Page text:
Tuesday, January 17, 2012

UPDATED! - Fact Sheets for the Classroom

Educating teachers about PTSD, RAD, ADHD/ADD, FASD/FAE, PDD, anxiety, depression, and even Aspergers is a chore each year for me.  It is a necessary chore, however.  Unfortunately, our teachers are overworked and underpaid and frankly, clueless about what it REALLY means to deal with all these things, or how to best educate a child with complex trauma.  (Let's face it, we were all clueless, too until we had to deal with it face-to-face ourselves.)

I wish I'd found these Fact Sheets back in 2007.  They are posted on the Kansas State Department of Education website and are designed to give teachers an overview of the challenges our kids face every single day.  They are not comprehensive, but they provide the basics.  (Besides, I've learned most teachers don't bother reading much of the information given to them even by their own administrators.  Even if they WANTED to, there just aren't enough hours in the day to read everything they're told is "essential.")  

I've developed a lot of presentations and materials of my own through the years and I promise to share more of those over time on the blog.  But my best piece of advice for communicating your child's needs to his or her teachers is to develop a relationship with them.  Be prepared to advocate (a.k.a. "fight") when you need to, but work with your child's teacher to show them you appreciate their professionalism.  Hopefully, they in turn will respect your expertise as a therapeutic parent, raising a hurt child.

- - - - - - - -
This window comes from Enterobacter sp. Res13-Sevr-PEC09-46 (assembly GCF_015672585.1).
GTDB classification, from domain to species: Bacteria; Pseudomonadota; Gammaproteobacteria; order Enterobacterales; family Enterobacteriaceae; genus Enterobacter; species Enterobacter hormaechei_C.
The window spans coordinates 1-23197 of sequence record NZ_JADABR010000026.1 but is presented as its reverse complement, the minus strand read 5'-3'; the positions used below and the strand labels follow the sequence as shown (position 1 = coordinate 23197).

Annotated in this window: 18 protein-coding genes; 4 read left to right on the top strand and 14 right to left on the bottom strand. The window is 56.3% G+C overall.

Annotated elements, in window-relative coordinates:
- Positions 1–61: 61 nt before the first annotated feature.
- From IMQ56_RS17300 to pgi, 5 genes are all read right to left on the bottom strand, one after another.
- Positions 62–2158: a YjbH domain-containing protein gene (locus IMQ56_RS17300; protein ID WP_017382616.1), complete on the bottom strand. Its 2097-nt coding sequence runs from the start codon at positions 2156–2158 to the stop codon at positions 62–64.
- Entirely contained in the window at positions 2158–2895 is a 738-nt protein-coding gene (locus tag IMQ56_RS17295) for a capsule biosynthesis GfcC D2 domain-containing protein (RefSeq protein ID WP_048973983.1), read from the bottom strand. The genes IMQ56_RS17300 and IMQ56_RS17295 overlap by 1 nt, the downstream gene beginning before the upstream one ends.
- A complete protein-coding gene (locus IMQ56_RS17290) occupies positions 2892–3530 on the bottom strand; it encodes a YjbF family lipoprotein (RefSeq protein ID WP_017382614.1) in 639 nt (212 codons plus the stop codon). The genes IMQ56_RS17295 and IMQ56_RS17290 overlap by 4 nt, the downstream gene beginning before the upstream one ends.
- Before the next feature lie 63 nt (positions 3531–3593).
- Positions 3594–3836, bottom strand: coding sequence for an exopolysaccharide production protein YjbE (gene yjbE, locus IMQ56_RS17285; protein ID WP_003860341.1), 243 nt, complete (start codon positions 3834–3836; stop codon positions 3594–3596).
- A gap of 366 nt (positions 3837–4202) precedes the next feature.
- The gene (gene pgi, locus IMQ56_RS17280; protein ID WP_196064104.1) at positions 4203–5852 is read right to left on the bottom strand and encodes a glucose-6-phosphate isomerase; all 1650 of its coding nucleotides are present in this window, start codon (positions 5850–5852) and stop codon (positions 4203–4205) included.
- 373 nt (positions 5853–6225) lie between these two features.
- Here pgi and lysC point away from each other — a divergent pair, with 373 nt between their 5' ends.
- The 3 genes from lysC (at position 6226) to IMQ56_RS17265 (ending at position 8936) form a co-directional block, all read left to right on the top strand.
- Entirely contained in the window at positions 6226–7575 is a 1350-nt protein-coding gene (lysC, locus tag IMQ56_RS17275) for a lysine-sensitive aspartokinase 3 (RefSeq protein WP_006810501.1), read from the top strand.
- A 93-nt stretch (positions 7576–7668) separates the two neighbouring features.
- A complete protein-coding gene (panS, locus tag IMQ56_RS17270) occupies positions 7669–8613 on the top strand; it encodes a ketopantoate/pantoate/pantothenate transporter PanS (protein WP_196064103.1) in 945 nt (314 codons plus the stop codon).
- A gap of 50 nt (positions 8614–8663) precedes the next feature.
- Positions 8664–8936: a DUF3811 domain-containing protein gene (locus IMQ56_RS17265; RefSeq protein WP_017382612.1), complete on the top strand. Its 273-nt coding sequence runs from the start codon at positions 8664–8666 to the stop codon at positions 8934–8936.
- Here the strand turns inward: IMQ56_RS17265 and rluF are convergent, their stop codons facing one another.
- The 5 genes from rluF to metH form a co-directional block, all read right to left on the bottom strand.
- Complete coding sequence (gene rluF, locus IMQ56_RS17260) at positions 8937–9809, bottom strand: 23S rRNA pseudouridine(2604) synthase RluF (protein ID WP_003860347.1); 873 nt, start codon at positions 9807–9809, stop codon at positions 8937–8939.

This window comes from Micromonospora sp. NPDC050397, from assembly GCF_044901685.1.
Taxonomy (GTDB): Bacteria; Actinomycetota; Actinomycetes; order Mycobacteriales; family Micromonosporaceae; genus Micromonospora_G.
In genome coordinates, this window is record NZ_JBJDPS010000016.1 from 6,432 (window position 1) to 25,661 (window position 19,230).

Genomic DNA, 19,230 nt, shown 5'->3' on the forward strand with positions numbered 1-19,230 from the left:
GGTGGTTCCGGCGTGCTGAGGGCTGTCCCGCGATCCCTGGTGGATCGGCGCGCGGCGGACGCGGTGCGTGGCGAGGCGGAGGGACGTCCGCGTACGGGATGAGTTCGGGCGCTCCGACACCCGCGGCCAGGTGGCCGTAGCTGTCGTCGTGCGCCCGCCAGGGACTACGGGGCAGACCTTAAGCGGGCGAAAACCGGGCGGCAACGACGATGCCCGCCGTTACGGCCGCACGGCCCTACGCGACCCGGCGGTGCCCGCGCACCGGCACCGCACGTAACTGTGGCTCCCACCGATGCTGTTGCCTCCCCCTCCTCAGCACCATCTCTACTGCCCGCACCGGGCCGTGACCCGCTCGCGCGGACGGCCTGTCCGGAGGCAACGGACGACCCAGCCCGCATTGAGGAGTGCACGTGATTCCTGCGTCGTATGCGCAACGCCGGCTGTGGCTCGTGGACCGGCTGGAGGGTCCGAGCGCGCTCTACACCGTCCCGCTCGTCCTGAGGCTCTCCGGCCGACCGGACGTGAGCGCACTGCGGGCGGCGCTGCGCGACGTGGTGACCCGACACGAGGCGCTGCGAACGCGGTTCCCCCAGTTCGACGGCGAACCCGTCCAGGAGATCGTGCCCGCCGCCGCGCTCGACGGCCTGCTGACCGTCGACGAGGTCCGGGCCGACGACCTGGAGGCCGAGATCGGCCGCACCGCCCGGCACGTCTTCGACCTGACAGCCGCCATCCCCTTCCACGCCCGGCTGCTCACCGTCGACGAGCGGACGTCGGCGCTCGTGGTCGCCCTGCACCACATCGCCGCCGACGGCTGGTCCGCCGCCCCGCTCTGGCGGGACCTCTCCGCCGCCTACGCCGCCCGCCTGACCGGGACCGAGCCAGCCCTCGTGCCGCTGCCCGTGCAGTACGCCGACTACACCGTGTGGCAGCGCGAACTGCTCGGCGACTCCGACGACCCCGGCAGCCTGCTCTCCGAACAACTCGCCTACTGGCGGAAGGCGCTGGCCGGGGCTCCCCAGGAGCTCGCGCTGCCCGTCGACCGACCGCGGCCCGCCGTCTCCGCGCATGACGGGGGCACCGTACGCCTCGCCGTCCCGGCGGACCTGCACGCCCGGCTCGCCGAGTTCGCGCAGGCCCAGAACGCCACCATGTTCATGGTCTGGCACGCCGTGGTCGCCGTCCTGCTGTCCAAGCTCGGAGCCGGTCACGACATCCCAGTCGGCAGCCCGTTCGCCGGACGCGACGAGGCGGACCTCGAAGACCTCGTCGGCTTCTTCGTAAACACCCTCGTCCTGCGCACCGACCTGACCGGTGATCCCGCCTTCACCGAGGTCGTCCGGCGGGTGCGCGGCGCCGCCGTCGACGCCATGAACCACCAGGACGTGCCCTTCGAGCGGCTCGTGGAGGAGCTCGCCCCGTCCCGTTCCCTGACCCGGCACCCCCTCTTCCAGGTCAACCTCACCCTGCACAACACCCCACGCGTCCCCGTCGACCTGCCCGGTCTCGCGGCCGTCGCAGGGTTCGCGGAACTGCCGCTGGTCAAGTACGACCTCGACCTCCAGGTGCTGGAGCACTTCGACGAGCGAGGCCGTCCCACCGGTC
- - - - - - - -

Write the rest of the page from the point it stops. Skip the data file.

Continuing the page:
Do not expect a teacher to work like a therapist.  Their job is to educate your child.  Give them tools that support them in their job, even as you ask them to support your job as a therapeutic parent.  Hopefully, they'll appreciate your efforts to make their job easier, and thus make your job easier by avoiding those triggers which set your kids off on behaviors most teachers never get to see.



     *Asperger Syndrome

Additional resources for the classroom here:  Child Mental Health Resources


MamaPoRuski said...

Great resources! So nice to not have to reinvent the wheel, most of our government agencies have so much information for free! I downloaded them for future reference too. Thanks!

Diana said...

These are wonderful! I had a school meeting yesterday and will be sending at least 3 of these to the school this morning as backup to the neuro-psych eval we discussed yesterday.

Trauma Mama T said...

Glad you're finding them helpful, friends! I wish I'd found them years ago, like I said. Actually, I think they may be fairly recent additions to the KSDE website.